Animal Premises & Stables
Means of escape for Disabled Persons (Supplementary Guide)
Offices and Shops
Factories and Warehouses
Sleeping and Accommodation
Residential care premises
Small and Medium Places of Assembly
Large Places of Assembly
Theatres and Cinemas
Fire Safety Guides Table
Risk Assessment Check List
RRO Short Guide to Making your Premises Safe
Open Air events & Venues
Transport Premises & Facilities
For more information visit: https://www.gov.uk/workplace-fire-safety-your-responsibilities/fire-risk-assessments
Where does the Regulatory Reform (Fire Safety) Order 2005 Apply?
The Order applies to almost all buildings other than individual private homes including individual flats. However, it does apply to shared areas (common parts) of houses in multiple occupation (HMO's) and blocks of flats.
What are the possible outcomes of a Fire Safety Audit?
Fire Safety Inspectors visit premises to check the requirements of the Regulatory Reform (Fire Safety) 2005 Order are being met. Inspectors may take action if they are of the opinion that your fire safety measures are not adequate:
They might issue an informal notice suggesting additional safety measures
They could also issue a formal fire safety notice:
a) Alterations notice - You could get an alterations notice if your premises have high safety risks or will have high safety risks if the use of the premises changes.
b) Enforcement notice - You could get an enforcement notice if the fire and rescue authority finds a serious risk that’s not being managed. It will say what improvements are needed by when.
c) Prohibition notice - These take effect immediately if the fire and rescue authority thinks the fire risk is so great that access to your premises needs to be prohibited or restricted.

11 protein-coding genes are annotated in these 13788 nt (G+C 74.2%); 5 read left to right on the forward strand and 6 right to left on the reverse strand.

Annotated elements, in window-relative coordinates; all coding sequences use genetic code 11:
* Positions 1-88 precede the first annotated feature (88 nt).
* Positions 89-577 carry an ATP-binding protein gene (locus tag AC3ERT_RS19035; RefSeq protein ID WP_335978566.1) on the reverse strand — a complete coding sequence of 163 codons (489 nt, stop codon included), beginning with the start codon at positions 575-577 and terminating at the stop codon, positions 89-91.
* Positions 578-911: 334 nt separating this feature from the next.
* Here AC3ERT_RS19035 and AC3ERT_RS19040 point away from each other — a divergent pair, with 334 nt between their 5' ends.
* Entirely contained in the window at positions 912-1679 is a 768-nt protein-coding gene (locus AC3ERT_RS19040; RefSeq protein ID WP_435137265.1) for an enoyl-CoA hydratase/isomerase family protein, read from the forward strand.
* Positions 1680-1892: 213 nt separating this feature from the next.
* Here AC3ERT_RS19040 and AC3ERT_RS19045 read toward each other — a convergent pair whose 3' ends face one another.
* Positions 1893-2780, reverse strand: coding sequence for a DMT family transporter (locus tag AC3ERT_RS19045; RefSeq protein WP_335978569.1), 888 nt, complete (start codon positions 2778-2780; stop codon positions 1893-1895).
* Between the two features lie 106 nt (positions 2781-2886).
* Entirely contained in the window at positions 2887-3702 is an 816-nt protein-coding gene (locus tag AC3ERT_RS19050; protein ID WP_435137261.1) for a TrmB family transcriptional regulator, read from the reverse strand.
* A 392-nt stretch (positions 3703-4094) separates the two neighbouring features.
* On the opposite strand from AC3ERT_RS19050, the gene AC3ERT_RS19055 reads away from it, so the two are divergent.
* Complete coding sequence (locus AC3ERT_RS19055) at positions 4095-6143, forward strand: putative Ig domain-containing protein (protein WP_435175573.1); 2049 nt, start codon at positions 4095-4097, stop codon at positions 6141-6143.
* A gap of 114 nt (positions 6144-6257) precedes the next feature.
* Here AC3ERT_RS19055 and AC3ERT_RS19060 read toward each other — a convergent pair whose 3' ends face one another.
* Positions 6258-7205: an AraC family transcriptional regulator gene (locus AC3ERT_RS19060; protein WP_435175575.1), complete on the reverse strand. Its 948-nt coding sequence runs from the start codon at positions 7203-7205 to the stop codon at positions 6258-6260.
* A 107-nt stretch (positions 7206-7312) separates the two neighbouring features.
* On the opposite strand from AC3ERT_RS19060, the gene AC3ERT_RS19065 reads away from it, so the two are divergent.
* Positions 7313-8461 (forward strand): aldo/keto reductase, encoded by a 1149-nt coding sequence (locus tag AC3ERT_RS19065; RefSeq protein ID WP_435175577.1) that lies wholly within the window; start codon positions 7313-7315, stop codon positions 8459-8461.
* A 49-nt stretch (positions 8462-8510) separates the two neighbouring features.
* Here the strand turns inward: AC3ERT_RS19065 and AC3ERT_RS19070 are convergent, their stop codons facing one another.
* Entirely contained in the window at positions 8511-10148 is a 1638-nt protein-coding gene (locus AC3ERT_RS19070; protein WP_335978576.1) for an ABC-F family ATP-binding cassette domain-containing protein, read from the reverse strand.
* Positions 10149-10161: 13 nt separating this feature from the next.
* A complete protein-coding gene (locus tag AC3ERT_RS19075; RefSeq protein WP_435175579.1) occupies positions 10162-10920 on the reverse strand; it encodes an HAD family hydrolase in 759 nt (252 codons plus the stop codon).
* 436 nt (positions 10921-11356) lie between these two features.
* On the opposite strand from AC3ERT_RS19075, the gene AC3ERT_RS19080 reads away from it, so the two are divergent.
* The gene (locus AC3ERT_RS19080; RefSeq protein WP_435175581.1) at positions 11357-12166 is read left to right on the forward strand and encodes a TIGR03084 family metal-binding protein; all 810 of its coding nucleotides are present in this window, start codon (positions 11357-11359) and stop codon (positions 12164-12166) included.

You can appeal to your local magistrates' court withing 21 days of receiving a notice.
Penalties - Minor penalties can be up to £5,000. Major penalties can have unlimited fines and up to 2 years in prison.
How do I plan for evacuating disabled persons from my premises?
Under current fire safety legislation it is the responsibility of the person(s) having responsibility for the building to provide a fire safety risk assessment that includes an emergency evacuation plan for all people likely to be in the premises, including disabled people, and how that plan will be implemented. Such an evacuation plan should not rely upon the intervention of the Fire and Rescue Service to make it work.
This can be achieved in a number of ways:
Personal Emergency Evacuation Plans (PEEPs) for employees and regular visitors
Standard plans for occasional visitors
Unknown visitors where people do not pass a reception point or are not controlled (in shopping centres etc.)
More information about establishing and implementing an appropriate plan can be found at https://www.gov.uk/government/publications/fire-safety-risk-assessment-means-of-escape-for-disabled-people
Can I remove a fire escape?
Generally, we would always recommend that you keep and maintain your fire escape, as removing it would be considered material change to the building. Therefore, before doing so and if you consider this to be your only option, building control consent would need to be sought. This would require a building regulations application, with the submission of full plans that should also include a fire risk assessment highlighting any compensatory measures that may be needed for its removal. As part of this process and before consent is given for the application a consultation would then take place between building control and the fire service to ensure any measures put in place to compensate for its removal are adequate.
Report a Fire Safety Concern to us
The concern you are raising will be triaged depending on the severity of the risk. Following investigation from the Protection Department the concern may warrant no further action and up to, and including, prohibition of part or the whole of a premises.
If your concern can be better dealt with by one of our other departments, it will be forwarded to them for their consideration.
If you are a Responsible Person and need to report a fault on lifts or essential fire-fighting equipment as detailed in the Fire Safety (England) Regulations 2022 please use the Lifts and Essential Firefighting Equipment reporting tool.
If you have a serious fire safety concern that poses an immediate risk to life, please do not complete the form and contact Fire Control on 999.
This form should only be used for fire safety concerns that do not pose an immediate risk to life. If you are seeking fire safety advice, please use the tiles below to access information and guidance.
You can report a fire safety concern to us via the button below.